Stories – Trends

Trends – Expert view

Removing resistance to digitalization.

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About Michael Wade

Michael Wade, a professor of innovation and strategy at the IMD business school in Lausanne, Switzerland, specializes in digital transformation – organizational change through the use of digital tools, technologies and business models designed to improve performance.

For Michael Wade, writer, teacher and “researcher in all things digital”, as he likes to introduce himself, the Covid-19 pandemic also brought positive aspects. With his team he continually collects a myriad of data on digital transformation projects around the world, and has naturally been exploring the effects of the pandemic.

Michael and his team track the pandemic’s impacts. “The results of the research are quite clear," he says: There has been a significant acceleration of the digital transformation organizations during the pandemic. By forcing people to work from home, the pandemic removed a major barrier to digital transformation.

“People all of a sudden saw the potential that digital tools and technologies could bring to how they lived and worked, and that unblocked a lot of the digital transformation resistance that existed before.”

“People realized that you could actually be quite effective and efficient away from the office. That’s opened a number of avenues for further transformation.” This led to the widespread adoption of several technologies that have been around for years, including videoconferencing in the cloud – initiatives that are often an organization’s first foray into digital transformation.

Wade is also seeing high interest in nascent technologies such as augmented reality, blockchain and artificial intelligence (AI). “If I were to pick one that might have the largest impact, it would be AI, because it can impact almost anything an organization does," he says, “but we are not at the point of AI's full maturity yet. The opportunities and possibilities it brings will only become clear in the next several years.”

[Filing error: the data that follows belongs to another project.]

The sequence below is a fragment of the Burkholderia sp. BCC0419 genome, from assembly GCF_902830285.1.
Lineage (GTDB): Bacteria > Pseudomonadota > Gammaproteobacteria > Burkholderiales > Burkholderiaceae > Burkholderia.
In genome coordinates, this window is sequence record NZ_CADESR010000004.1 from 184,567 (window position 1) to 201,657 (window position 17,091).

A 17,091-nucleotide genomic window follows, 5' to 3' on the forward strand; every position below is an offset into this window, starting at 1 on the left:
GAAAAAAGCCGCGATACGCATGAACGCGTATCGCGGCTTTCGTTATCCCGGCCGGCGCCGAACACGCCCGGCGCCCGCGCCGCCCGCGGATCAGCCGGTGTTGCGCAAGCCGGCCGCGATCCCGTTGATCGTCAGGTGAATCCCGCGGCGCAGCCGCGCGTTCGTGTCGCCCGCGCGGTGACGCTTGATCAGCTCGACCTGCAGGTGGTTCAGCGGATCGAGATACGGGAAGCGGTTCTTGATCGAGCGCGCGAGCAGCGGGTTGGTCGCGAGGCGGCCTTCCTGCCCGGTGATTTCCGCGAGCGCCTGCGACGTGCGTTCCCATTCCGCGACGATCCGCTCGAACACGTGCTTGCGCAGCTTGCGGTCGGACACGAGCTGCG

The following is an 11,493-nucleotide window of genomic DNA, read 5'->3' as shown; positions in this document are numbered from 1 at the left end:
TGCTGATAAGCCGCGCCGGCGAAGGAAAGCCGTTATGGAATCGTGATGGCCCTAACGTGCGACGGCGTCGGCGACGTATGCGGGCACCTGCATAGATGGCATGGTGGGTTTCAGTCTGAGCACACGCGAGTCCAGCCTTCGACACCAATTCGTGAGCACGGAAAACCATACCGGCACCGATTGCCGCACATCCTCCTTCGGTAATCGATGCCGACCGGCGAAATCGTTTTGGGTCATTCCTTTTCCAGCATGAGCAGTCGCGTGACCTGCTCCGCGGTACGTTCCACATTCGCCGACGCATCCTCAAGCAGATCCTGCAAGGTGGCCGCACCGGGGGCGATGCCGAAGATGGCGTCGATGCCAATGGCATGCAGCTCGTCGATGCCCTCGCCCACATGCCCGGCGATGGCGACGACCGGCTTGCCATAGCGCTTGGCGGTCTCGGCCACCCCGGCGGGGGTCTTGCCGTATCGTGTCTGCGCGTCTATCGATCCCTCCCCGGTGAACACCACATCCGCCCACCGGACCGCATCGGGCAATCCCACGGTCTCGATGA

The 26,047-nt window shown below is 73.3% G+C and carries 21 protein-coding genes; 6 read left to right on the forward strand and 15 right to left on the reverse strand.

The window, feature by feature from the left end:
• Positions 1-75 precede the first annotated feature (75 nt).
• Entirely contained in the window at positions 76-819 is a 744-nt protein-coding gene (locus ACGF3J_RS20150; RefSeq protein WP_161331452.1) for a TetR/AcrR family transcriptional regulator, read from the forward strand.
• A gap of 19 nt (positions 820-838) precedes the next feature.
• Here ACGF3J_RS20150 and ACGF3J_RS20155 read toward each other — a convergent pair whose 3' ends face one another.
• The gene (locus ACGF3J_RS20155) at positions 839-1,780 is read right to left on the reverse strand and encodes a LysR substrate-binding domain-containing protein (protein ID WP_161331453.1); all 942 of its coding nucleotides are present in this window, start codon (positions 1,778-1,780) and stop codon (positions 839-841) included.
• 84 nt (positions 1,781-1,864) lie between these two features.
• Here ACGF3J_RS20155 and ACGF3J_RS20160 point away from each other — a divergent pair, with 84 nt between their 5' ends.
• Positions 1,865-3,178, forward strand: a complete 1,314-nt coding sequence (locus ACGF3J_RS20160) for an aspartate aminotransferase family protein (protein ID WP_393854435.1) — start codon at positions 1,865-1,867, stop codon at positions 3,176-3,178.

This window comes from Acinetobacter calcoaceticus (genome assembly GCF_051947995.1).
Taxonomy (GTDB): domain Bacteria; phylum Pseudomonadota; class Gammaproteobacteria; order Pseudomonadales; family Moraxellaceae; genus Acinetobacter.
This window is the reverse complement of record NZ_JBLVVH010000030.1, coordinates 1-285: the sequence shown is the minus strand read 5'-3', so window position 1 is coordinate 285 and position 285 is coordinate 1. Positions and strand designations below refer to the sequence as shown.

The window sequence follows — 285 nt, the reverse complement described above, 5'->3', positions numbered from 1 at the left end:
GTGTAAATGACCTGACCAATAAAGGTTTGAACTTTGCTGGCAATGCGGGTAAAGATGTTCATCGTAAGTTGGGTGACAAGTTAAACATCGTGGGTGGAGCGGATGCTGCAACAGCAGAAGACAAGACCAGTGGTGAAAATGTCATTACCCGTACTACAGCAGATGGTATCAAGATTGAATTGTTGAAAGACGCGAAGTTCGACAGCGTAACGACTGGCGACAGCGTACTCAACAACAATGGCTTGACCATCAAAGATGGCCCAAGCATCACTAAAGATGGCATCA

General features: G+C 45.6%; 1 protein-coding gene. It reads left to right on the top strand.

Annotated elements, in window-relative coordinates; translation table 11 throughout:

“People all of a sudden saw the potential that digital tools and technologies could bring to how they lived and worked.”

The pandemic’s winners and losers

Wade has written extensively on the topic of not just surviving, but thriving during periods of major change – such as a pandemic. He believes there are three types of companies:

“A key piece of whether we come out on the winner or the loser side is trying to think differently and more innovatively.”

For that last group, says Wade, “the actions that we take today are going to significantly impact whether we come out on the winner side or on the loser side. And I think a key piece of that is trying to think differently and more innovatively.”

Wade and team have collected data suggesting that at the beginning of the pandemic – in March and April 2020 – the companies who performed the best were the ones focused on business continuity and cost containment. But by the summer, the dynamic had changed, and organizations focused on innovation were the top performers.

A great example of this shift is Airbnb. Early in 2020, Airbnb was thriving, but once the pandemic hit, the company suffered $ 1 billion in cancellations in just a few weeks. By focusing on local travel and longer-term stays, offering customers a place to ride out the quarantine or to work, the company lessened the impact of the pandemic.

“It’s really hard to change your mindset in a crisis," says Wade. “The focus becomes short-term because you have to survive.” The companies that have managed to do it have carefully considered their competencies, and then thought creatively about where they could use those capabilities to do something new.

High expectations for digital transformation in 2021

Prior to the pandemic, data collected by Wade and his colleagues demonstrated that up to 87 percent of digital transformation projects failed to reach their objectives. He expects to see an improvement in that rate in 2021. “I have a positive outlook for digital transformation in 2021, because I think the pandemic removed much of the resistance that has plagued these efforts in the past," he said, “and also due to the increased maturity that organizations built during the pandemic around digital.”